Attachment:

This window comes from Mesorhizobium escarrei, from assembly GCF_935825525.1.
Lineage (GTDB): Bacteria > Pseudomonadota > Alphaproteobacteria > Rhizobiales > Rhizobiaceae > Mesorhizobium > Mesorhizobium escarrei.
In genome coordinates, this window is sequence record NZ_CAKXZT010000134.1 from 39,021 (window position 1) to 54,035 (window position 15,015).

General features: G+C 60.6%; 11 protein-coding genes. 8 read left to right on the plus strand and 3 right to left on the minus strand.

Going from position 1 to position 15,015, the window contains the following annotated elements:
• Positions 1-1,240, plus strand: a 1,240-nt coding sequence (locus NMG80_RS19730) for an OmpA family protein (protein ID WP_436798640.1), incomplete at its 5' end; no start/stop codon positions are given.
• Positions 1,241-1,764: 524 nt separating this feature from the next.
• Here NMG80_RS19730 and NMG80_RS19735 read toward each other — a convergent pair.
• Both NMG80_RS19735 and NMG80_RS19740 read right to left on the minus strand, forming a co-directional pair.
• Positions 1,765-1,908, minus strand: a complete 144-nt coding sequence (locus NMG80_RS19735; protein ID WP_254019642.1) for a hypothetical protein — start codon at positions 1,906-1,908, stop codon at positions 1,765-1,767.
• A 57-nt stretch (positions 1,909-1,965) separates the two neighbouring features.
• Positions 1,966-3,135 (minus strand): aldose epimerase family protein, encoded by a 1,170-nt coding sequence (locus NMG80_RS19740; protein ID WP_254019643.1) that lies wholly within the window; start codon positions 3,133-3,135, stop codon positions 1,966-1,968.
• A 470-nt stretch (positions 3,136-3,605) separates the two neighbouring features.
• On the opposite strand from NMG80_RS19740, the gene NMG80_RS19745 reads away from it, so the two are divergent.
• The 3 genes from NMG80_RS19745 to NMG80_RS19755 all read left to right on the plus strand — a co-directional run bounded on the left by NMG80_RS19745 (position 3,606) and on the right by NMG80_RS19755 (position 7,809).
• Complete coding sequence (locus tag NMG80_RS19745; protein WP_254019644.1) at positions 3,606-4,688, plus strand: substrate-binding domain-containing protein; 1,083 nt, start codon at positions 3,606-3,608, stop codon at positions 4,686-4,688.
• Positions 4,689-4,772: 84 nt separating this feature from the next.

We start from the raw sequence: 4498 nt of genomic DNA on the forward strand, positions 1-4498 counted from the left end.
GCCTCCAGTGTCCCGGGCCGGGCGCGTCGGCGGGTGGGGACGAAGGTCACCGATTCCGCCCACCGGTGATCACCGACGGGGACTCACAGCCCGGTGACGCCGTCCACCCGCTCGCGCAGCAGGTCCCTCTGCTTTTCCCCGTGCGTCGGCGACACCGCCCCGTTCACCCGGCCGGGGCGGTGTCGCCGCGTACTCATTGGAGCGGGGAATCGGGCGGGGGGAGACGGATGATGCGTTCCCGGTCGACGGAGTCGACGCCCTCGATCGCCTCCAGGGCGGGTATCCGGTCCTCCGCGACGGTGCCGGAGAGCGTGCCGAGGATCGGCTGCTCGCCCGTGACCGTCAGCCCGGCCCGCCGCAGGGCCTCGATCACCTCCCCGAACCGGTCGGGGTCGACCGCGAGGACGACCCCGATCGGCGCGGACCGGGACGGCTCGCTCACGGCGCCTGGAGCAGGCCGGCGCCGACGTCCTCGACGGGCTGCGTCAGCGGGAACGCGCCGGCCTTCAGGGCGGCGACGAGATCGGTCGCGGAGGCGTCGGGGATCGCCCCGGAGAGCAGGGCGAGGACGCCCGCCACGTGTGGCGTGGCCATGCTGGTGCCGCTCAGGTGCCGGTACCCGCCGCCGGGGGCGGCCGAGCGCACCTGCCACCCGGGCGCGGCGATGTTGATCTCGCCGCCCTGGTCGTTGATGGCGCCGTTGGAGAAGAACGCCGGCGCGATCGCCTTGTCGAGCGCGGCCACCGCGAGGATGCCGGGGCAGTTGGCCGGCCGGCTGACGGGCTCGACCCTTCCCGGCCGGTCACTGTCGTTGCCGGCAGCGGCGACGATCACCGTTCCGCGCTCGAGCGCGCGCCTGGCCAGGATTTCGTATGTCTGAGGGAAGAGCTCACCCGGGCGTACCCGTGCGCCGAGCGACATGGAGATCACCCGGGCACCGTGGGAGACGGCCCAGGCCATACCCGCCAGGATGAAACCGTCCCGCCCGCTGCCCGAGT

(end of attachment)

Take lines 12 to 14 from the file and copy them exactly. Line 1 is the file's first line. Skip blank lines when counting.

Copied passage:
• Positions 1,966-3,135 (minus strand): aldose epimerase family protein, encoded by a 1,170-nt coding sequence (locus NMG80_RS19740; protein ID WP_254019643.1) that lies wholly within the window; start codon positions 3,133-3,135, stop codon positions 1,966-1,968.
• A 470-nt stretch (positions 3,136-3,605) separates the two neighbouring features.
• On the opposite strand from NMG80_RS19740, the gene NMG80_RS19745 reads away from it, so the two are divergent.